• Self-employed people who sell goods online

  • Anyone who works on multiple projects and earns their money from more than one source

Step One: Keep accurate records

If you haven’t done this, you’ll have a difficult time accurately calculating your income and it will negatively affect the deductions you can claim that reduce your tax liability. Even if you’re here because tax season has already arrived, this step should be the first one you implement for your next submission.

There are a number of very good accounting software for small business owners and freelancers. We love to use QuickBooks Online and Xero for our SMEs because these software programs are powerful and make doing the taxes a breeze. If you’d like to find out more about our bookkeeping and tax services, give us a call today.

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Step Two: Collect information and documentation

Business owner filling in tax forms

There are a number of IRS forms that you will need to submit for tax purposes. Here is a summary of those forms.

1099 NEC form/s

NEC stands for Non Employee Compensation. This form is sent to recipients by 31 January and has to be filed by 28 February (paper filers) and 31 March (e-filers). Each business that paid you more than $600 must send you this form.

Form 1099-K

This form is sent by businesses such as PayPal, Venmo, Shopify and eBay to name a few and provides the annual gross amount of payment transactions made via their platforms. For instance, if you sell your goods via Shopify, they receive the payment on your behalf, and they process the transaction.

1040 Schedule C form (Profit or Loss from Business)

This is the actual IRS submission form, where you record all your income and expenses. It consists of five parts and each part records different information. You should gather all this information before you begin your return to avoid delays or guesswork.

You should know which accounting method you use (accrual, cash basis or a combination), the amount of the cost of goods sold (goods business), the total business expenses and inventory on hand.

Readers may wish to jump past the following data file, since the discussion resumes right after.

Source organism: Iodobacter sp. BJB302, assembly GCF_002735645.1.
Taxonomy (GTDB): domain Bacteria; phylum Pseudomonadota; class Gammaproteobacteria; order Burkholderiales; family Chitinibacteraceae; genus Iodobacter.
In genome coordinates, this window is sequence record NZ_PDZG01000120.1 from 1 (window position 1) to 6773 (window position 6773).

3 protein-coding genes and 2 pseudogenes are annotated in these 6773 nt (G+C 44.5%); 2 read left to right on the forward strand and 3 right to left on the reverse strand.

Let’s take a brief look at the information needed for each part.

Part I - Income

Part II - Qualified business expenses

Part III - Cost of goods sold (if applicable)

Part IV - Vehicle expenses

Part V - Other expenses

One thing we see all the time is that self employed workers do not take advantage of business tax deductions and it’s a shame because it can significantly reduce your taxable income, which means less tax!

If we’re frustrated knowing it happens, we can’t imagine how you feel about it. Stuff like this is unnecessary when you can easily get help. In fact, it won’t take more than a phone call. We can help you shift through all the bills, receipts and other documents you’ve stuffed in a file. Whether it’s office supplies, utilities, computer equipment, or travel, to name a few, if these expenses are necessary for your business, you can deduct them from your taxable income.

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Step 3: Calculate your tax liability

You will do this using Form 1040 - Schedule SE. Basically it is the sum of all your income, minus your cost of goods sold, minus your business expenses, minus any other allowable deductions such as health insurance.

Step 4: Determine if you need to pay quarterly tax

Freelancers or self employed workers that expect to end on an income greater than $1,000 must make quarterly payments to the IRS. This is two-fold. It helps workers manage their tax liability by breaking it into smaller payments and the IRS receives staggered deposits which obviously help with the distribution of funds to the elderly, socially insecure, and disabled (social security).

Deposits are due as follows:

  • April 15th (for the first quarter of the year)

  • June 15th (for the second quarter of the year)

  • Sept 15th (for the third quarter of the year)

  • January 15th of the following year (for the 4th quarter of the previous year.)

Step 5: Report and make your deposit

When you have doubled-checked your information, you are ready to submit your filing. Before you press the submit button, check that you can prove every figure you have submitted, especially allowable deductions. If you can’t, the rule of thumb is: Don’t do it. You may get audited at some point and if you can’t come up with the documentation you can expect a fine. It’s not worth the stress.

And finally

We’ve come to the end of our article about self employed vs. freelance tax. We hope this short guide has given you some useful information. We know that there is much more that can be said about this topic, but we trust this is a great start. Let us know if you have more to discuss. The Hall Accounting team is ready to help you prepare your taxes and also help you plan for future taxes - the most important objective being to reduce your tax liability.